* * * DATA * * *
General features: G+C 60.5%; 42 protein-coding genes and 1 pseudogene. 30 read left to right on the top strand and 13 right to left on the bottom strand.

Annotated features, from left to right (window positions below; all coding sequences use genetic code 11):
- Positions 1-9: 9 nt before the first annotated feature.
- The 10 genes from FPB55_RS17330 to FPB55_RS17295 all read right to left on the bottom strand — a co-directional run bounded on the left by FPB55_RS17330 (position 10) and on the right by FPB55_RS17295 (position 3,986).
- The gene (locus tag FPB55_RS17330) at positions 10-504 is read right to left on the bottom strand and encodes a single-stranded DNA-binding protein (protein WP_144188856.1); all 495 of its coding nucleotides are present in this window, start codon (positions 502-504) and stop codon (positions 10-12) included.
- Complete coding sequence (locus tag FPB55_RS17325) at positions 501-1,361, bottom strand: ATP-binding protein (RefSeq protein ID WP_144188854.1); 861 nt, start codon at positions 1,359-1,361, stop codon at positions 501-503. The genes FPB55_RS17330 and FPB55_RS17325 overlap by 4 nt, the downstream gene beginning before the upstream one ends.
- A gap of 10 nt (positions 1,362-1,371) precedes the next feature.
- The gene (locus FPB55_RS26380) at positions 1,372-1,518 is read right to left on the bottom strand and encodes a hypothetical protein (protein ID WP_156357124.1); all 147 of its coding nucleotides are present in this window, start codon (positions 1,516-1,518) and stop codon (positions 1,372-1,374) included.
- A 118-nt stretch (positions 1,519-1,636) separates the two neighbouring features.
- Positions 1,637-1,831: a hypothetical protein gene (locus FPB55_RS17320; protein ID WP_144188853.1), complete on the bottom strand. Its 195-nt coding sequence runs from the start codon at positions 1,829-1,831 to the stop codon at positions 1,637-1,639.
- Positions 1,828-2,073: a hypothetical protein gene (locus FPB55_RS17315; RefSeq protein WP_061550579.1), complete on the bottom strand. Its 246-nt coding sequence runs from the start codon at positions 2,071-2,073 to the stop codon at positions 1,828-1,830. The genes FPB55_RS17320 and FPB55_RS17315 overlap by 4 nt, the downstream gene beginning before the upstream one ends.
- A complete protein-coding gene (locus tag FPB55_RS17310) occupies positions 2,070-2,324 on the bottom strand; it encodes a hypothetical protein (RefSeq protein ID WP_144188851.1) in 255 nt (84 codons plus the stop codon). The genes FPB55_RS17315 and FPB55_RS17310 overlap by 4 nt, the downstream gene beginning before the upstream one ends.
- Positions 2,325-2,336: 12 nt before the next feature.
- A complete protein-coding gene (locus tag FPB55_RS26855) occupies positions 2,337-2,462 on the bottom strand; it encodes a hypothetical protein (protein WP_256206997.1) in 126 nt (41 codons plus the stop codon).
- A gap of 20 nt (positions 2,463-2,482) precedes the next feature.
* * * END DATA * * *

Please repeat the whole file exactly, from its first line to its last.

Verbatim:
General features: G+C 60.5%; 42 protein-coding genes and 1 pseudogene. 30 read left to right on the top strand and 13 right to left on the bottom strand.

Annotated features, from left to right (window positions below; all coding sequences use genetic code 11):
- Positions 1-9: 9 nt before the first annotated feature.
- The 10 genes from FPB55_RS17330 to FPB55_RS17295 all read right to left on the bottom strand — a co-directional run bounded on the left by FPB55_RS17330 (position 10) and on the right by FPB55_RS17295 (position 3,986).
- The gene (locus tag FPB55_RS17330) at positions 10-504 is read right to left on the bottom strand and encodes a single-stranded DNA-binding protein (protein WP_144188856.1); all 495 of its coding nucleotides are present in this window, start codon (positions 502-504) and stop codon (positions 10-12) included.
- Complete coding sequence (locus tag FPB55_RS17325) at positions 501-1,361, bottom strand: ATP-binding protein (RefSeq protein ID WP_144188854.1); 861 nt, start codon at positions 1,359-1,361, stop codon at positions 501-503. The genes FPB55_RS17330 and FPB55_RS17325 overlap by 4 nt, the downstream gene beginning before the upstream one ends.
- A gap of 10 nt (positions 1,362-1,371) precedes the next feature.
- The gene (locus FPB55_RS26380) at positions 1,372-1,518 is read right to left on the bottom strand and encodes a hypothetical protein (protein ID WP_156357124.1); all 147 of its coding nucleotides are present in this window, start codon (positions 1,516-1,518) and stop codon (positions 1,372-1,374) included.
- A 118-nt stretch (positions 1,519-1,636) separates the two neighbouring features.
- Positions 1,637-1,831: a hypothetical protein gene (locus FPB55_RS17320; protein ID WP_144188853.1), complete on the bottom strand. Its 195-nt coding sequence runs from the start codon at positions 1,829-1,831 to the stop codon at positions 1,637-1,639.
- Positions 1,828-2,073: a hypothetical protein gene (locus FPB55_RS17315; RefSeq protein WP_061550579.1), complete on the bottom strand. Its 246-nt coding sequence runs from the start codon at positions 2,071-2,073 to the stop codon at positions 1,828-1,830. The genes FPB55_RS17320 and FPB55_RS17315 overlap by 4 nt, the downstream gene beginning before the upstream one ends.
- A complete protein-coding gene (locus tag FPB55_RS17310) occupies positions 2,070-2,324 on the bottom strand; it encodes a hypothetical protein (RefSeq protein ID WP_144188851.1) in 255 nt (84 codons plus the stop codon). The genes FPB55_RS17315 and FPB55_RS17310 overlap by 4 nt, the downstream gene beginning before the upstream one ends.
- Positions 2,325-2,336: 12 nt before the next feature.
- A complete protein-coding gene (locus tag FPB55_RS26855) occupies positions 2,337-2,462 on the bottom strand; it encodes a hypothetical protein (protein WP_256206997.1) in 126 nt (41 codons plus the stop codon).
- A gap of 20 nt (positions 2,463-2,482) precedes the next feature.